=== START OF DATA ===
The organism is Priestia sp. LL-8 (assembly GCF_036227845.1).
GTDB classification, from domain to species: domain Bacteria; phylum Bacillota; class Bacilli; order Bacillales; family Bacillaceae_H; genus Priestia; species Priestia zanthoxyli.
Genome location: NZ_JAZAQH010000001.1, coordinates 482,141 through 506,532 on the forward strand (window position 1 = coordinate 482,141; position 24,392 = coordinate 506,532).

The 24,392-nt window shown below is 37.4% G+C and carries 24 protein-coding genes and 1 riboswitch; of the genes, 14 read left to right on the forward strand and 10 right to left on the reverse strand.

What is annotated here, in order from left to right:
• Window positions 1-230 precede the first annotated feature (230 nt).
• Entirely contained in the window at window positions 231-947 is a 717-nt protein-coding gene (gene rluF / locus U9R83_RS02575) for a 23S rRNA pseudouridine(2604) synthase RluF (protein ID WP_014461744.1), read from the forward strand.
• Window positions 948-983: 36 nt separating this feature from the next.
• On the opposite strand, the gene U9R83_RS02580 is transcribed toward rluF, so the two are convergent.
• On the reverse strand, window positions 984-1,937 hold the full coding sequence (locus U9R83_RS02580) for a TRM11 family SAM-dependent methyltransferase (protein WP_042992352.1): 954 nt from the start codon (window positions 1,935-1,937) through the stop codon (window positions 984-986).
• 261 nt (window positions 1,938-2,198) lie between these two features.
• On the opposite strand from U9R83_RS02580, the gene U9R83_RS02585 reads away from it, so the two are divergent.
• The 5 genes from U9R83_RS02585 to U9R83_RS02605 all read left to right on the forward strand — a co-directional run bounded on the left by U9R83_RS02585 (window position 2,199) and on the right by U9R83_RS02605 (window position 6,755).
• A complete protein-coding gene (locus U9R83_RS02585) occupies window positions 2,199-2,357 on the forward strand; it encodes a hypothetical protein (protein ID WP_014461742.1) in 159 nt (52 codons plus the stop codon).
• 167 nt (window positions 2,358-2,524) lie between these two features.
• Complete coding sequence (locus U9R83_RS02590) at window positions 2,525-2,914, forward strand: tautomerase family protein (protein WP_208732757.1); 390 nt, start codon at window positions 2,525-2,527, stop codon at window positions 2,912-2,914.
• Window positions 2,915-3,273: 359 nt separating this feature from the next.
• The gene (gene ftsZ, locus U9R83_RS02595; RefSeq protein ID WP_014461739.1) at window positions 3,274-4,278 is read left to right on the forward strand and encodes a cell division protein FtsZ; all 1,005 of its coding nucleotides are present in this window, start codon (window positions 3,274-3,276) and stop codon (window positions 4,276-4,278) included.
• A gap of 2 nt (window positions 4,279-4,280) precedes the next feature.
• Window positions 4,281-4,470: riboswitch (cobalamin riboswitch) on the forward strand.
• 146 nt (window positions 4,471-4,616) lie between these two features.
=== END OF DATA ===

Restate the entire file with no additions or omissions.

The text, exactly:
The organism is Priestia sp. LL-8 (assembly GCF_036227845.1).
GTDB classification, from domain to species: domain Bacteria; phylum Bacillota; class Bacilli; order Bacillales; family Bacillaceae_H; genus Priestia; species Priestia zanthoxyli.
Genome location: NZ_JAZAQH010000001.1, coordinates 482,141 through 506,532 on the forward strand (window position 1 = coordinate 482,141; position 24,392 = coordinate 506,532).

The 24,392-nt window shown below is 37.4% G+C and carries 24 protein-coding genes and 1 riboswitch; of the genes, 14 read left to right on the forward strand and 10 right to left on the reverse strand.

What is annotated here, in order from left to right:
• Window positions 1-230 precede the first annotated feature (230 nt).
• Entirely contained in the window at window positions 231-947 is a 717-nt protein-coding gene (gene rluF / locus U9R83_RS02575) for a 23S rRNA pseudouridine(2604) synthase RluF (protein ID WP_014461744.1), read from the forward strand.
• Window positions 948-983: 36 nt separating this feature from the next.
• On the opposite strand, the gene U9R83_RS02580 is transcribed toward rluF, so the two are convergent.
• On the reverse strand, window positions 984-1,937 hold the full coding sequence (locus U9R83_RS02580) for a TRM11 family SAM-dependent methyltransferase (protein WP_042992352.1): 954 nt from the start codon (window positions 1,935-1,937) through the stop codon (window positions 984-986).
• 261 nt (window positions 1,938-2,198) lie between these two features.
• On the opposite strand from U9R83_RS02580, the gene U9R83_RS02585 reads away from it, so the two are divergent.
• The 5 genes from U9R83_RS02585 to U9R83_RS02605 all read left to right on the forward strand — a co-directional run bounded on the left by U9R83_RS02585 (window position 2,199) and on the right by U9R83_RS02605 (window position 6,755).
• A complete protein-coding gene (locus U9R83_RS02585) occupies window positions 2,199-2,357 on the forward strand; it encodes a hypothetical protein (protein ID WP_014461742.1) in 159 nt (52 codons plus the stop codon).
• 167 nt (window positions 2,358-2,524) lie between these two features.
• Complete coding sequence (locus U9R83_RS02590) at window positions 2,525-2,914, forward strand: tautomerase family protein (protein WP_208732757.1); 390 nt, start codon at window positions 2,525-2,527, stop codon at window positions 2,912-2,914.
• Window positions 2,915-3,273: 359 nt separating this feature from the next.
• The gene (gene ftsZ, locus U9R83_RS02595; RefSeq protein ID WP_014461739.1) at window positions 3,274-4,278 is read left to right on the forward strand and encodes a cell division protein FtsZ; all 1,005 of its coding nucleotides are present in this window, start codon (window positions 3,274-3,276) and stop codon (window positions 4,276-4,278) included.
• A gap of 2 nt (window positions 4,279-4,280) precedes the next feature.
• Window positions 4,281-4,470: riboswitch (cobalamin riboswitch) on the forward strand.
• 146 nt (window positions 4,471-4,616) lie between these two features.